Posted in Word Stories
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May 4th, 2018

My Things, Mozambique

Being newly allergic to words like “insights” and “take-aways”, these are just a list of the things I thought while I traveled through Mozambique. These are #My Things:


Your tyres will go wherever you send them, even if it’s wrong.

(In whatever state of inflation you’ve decided, at whatever speed you want, over whatever terrain you steer them across. Doesn’t mean they’ll like it or that it’s what’s best for them. But they will go.)


Life is often just about rearranging your cargo. Again and again. And again.

(But hopefully, sooner rather than later, things find their place. Settle. Become a little more organized and what/who/where they are supposed to be. Then the trip becomes much lighter no matter what you’re carrying.) 


Even though you are absolutely, thoroughly, deeply convinced that you will never need to use that specific door again, do not slam it shut with a determination that this is actually true.

(You will nearly always need to open the door again and the door only has so many slams before becomes cranky.)


A dog is always going to piss on your wheels.

(And sometimes on your happy ride…)


If corporations are people, (and seeing as it takes at least 2 to 3 people to form a corporation, then they are people) then I am afraid that they represent the selfish, greedy, superficial, say-what-you-need-to-get-what-you-want, unfeeling, inconsiderate, narrow-minded, shitty, shitty side of humanity.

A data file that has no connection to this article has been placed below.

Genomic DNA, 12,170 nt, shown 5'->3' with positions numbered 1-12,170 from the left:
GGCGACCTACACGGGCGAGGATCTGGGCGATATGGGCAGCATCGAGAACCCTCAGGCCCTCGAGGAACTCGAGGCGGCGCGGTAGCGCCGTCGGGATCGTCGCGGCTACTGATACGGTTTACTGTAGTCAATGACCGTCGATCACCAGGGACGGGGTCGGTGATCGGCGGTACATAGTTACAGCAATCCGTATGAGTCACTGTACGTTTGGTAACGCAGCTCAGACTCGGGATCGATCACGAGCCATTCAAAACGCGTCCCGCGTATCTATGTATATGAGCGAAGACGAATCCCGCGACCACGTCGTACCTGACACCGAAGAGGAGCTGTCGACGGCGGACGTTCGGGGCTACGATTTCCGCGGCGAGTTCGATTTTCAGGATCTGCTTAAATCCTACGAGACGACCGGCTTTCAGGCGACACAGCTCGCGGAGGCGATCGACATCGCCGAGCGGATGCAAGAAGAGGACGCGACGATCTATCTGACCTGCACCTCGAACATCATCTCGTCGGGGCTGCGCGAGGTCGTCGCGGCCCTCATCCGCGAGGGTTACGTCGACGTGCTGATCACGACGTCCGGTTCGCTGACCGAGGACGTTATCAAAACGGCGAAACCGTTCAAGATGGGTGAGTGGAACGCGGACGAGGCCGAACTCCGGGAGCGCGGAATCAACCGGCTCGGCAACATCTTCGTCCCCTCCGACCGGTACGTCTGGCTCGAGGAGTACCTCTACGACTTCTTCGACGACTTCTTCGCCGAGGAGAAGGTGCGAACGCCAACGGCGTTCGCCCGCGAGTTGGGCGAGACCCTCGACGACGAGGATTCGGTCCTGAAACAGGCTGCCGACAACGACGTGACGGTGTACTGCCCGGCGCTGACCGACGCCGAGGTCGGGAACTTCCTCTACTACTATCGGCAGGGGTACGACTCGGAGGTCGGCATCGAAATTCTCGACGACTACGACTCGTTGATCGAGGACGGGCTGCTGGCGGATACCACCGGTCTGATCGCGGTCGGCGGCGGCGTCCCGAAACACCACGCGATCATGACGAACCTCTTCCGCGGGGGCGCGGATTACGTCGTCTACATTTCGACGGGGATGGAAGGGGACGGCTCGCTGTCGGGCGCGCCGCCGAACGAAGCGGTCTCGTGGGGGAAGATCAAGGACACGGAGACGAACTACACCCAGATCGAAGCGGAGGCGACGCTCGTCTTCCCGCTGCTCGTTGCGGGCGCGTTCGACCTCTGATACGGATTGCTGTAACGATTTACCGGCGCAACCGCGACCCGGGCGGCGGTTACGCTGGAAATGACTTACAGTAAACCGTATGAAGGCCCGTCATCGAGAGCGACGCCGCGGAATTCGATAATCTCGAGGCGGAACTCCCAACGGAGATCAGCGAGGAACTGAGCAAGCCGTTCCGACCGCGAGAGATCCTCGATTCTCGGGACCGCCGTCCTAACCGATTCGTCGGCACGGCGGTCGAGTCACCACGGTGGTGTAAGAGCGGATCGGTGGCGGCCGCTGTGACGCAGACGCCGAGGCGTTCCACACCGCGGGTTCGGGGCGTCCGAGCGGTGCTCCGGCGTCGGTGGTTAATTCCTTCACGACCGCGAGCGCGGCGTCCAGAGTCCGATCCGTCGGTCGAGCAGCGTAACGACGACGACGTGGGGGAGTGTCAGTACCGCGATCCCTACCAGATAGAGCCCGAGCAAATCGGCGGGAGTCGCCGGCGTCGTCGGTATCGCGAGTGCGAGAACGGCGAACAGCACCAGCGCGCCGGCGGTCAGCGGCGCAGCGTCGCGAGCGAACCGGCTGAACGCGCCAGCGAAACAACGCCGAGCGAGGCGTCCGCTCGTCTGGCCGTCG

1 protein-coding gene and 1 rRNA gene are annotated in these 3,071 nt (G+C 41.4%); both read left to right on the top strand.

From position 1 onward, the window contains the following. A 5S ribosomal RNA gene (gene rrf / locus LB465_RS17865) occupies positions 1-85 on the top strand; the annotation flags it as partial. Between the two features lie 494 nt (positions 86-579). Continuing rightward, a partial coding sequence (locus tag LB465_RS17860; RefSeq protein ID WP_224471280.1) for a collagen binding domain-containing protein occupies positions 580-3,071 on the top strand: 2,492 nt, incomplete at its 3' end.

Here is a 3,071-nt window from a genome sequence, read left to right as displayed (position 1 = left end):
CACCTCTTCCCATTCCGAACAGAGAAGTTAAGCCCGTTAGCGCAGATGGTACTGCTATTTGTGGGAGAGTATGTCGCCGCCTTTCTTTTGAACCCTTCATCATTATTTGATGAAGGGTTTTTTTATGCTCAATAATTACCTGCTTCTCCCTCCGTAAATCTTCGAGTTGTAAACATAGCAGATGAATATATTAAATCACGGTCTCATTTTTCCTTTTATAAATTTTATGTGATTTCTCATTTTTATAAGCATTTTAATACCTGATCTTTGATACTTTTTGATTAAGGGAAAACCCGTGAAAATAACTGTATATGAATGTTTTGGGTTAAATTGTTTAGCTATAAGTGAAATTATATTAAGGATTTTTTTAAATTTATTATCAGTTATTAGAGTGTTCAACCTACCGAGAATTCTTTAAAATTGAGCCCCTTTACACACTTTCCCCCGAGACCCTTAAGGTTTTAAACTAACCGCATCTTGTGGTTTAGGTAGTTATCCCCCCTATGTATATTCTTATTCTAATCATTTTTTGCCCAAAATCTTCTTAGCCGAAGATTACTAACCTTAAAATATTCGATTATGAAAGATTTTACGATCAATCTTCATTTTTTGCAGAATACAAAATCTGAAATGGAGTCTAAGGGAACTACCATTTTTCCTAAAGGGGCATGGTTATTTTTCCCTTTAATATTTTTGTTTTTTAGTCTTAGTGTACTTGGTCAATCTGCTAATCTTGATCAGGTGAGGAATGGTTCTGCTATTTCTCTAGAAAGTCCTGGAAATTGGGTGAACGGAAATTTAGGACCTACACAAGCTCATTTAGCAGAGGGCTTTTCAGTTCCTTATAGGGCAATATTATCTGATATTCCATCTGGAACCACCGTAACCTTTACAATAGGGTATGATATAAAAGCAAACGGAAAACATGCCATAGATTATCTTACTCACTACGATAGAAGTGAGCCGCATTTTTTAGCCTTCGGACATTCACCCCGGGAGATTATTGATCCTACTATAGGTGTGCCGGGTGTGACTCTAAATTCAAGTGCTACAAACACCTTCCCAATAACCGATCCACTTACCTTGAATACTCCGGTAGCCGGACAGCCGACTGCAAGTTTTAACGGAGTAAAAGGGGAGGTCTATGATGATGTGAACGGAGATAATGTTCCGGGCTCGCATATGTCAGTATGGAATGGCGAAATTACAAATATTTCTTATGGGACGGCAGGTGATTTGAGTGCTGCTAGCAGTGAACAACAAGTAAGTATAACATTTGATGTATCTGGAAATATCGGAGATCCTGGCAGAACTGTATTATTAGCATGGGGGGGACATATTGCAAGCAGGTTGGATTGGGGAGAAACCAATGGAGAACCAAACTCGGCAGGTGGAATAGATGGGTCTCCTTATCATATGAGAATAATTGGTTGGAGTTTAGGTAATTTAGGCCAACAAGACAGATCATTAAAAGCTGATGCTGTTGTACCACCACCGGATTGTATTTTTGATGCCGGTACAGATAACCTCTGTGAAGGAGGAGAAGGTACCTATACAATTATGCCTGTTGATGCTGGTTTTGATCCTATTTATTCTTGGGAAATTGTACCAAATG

(I have, unfortunately, yet to come across a corporation that isn’t at least a few of these things.)


Do you love me enough to get my next garden a giant baobab?


Your everyday is my keepsake.

(Embrace the ordinary and not just the extraordinary.)


Fuck you, potholes.

You are an irritant with no educational value (except, maybe, patience).


Not one Mozambican was open to price negotiation or bulk discounts. Are we sure they’re from the Portuguese?


For every savage act there is a willing (even if reluctant) seller. But there is also a willing (and almost always less reluctant) buyer. 


All that the thorns are really saying is “Stay with me for a little longer.”

(It’s not necessary to always be such a prick.)


Yes, but is the going rate a living rate?



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